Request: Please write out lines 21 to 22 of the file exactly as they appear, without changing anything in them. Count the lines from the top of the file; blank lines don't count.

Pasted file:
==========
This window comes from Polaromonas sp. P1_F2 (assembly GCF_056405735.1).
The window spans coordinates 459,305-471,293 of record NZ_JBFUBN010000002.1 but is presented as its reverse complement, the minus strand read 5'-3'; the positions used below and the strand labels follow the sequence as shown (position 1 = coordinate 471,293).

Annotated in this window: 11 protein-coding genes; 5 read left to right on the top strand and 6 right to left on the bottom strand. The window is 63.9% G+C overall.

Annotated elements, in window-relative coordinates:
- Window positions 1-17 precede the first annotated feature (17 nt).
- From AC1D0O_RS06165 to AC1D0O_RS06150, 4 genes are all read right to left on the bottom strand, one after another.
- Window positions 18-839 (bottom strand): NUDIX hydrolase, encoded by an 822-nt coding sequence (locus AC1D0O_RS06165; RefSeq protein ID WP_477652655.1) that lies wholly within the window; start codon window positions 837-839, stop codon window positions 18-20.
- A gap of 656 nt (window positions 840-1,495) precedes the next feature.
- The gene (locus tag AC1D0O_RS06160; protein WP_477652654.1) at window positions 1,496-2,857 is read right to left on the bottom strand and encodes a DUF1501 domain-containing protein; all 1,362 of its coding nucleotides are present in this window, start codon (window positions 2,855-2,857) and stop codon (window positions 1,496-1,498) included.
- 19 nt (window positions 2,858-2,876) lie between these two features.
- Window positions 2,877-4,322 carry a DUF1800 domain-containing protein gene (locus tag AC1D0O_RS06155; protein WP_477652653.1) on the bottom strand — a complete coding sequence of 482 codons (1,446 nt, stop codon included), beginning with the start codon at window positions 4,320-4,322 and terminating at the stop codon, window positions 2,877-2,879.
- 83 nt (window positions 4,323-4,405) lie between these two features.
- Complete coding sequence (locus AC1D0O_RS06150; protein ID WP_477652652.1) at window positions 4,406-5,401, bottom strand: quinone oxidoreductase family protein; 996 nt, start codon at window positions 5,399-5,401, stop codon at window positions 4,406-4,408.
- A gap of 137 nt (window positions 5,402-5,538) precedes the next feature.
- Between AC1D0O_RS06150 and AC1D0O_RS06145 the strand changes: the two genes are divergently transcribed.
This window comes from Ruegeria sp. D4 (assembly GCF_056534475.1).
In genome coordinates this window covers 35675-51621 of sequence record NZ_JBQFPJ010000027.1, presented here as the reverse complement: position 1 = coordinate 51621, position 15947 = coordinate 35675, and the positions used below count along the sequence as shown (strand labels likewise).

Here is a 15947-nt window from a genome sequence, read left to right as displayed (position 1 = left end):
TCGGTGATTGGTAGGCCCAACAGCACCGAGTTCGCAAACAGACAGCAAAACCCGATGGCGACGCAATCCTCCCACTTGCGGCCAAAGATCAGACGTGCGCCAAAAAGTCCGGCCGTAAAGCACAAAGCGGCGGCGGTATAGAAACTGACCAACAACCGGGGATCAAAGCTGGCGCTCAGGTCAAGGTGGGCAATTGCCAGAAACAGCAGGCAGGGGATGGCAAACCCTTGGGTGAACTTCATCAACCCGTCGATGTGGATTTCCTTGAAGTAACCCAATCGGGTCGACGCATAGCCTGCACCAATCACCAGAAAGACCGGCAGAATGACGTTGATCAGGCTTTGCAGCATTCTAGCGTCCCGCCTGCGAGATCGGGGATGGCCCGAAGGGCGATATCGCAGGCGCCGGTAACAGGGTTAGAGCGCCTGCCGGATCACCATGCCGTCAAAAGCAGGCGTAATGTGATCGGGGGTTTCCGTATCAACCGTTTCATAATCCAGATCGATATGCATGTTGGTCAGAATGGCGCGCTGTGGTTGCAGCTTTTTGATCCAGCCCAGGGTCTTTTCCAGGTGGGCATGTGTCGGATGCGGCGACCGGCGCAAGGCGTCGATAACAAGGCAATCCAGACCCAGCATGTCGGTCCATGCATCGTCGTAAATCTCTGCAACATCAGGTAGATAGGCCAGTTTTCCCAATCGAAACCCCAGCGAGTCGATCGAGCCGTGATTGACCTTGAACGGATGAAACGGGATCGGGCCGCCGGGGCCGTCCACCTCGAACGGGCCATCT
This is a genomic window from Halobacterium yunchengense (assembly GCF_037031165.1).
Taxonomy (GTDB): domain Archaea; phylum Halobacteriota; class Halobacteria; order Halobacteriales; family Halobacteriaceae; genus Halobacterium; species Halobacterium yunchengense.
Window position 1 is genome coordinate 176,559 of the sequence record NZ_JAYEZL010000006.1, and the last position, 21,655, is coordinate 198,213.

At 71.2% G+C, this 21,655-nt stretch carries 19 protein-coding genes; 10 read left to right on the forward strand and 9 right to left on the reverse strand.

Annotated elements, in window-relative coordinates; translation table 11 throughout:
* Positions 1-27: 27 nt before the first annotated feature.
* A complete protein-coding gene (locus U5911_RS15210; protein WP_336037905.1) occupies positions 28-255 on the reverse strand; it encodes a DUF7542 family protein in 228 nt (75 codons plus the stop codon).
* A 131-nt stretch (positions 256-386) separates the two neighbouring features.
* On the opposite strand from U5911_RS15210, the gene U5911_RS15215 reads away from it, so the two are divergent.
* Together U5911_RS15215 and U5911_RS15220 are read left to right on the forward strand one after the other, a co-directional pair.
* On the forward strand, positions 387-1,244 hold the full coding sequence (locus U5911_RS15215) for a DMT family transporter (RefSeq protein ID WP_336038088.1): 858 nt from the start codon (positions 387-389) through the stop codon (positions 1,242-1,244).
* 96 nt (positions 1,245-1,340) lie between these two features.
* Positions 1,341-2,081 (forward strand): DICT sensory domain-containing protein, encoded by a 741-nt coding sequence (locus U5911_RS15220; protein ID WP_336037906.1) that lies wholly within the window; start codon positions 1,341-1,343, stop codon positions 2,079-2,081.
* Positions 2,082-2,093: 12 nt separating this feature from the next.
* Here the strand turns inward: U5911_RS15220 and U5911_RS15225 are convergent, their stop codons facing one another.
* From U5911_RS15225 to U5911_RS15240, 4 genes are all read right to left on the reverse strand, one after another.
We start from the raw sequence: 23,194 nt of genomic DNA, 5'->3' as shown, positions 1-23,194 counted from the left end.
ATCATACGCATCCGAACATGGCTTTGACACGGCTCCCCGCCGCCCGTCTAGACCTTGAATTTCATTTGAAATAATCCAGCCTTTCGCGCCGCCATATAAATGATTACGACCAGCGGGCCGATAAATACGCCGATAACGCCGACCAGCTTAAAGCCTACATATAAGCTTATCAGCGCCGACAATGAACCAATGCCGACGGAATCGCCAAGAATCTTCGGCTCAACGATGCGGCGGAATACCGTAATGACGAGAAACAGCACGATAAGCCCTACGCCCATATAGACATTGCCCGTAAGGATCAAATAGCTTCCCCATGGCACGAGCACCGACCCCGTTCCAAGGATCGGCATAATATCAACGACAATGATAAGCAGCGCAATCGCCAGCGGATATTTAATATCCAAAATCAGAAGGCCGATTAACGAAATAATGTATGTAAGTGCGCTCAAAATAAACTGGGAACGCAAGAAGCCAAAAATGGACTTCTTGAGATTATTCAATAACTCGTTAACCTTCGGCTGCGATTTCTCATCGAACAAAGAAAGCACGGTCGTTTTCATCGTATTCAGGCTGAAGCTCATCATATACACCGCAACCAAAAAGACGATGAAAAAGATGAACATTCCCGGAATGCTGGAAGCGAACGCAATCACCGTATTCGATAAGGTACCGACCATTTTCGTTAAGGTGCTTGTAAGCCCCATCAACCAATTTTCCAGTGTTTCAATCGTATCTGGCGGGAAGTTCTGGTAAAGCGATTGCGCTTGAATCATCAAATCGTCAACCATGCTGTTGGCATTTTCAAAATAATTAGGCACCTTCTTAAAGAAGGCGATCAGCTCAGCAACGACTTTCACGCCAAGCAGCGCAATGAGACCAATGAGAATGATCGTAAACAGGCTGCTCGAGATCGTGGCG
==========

Taxonomy (GTDB): domain Archaea; phylum Halobacteriota; class Halobacteria; order Halobacteriales; family Halobacteriaceae; genus Halobacterium; species Halobacterium yunchengense.
Window position 1 is genome coordinate 176,559 of the sequence record NZ_JAYEZL010000006.1, and the last position, 21,655, is coordinate 198,213.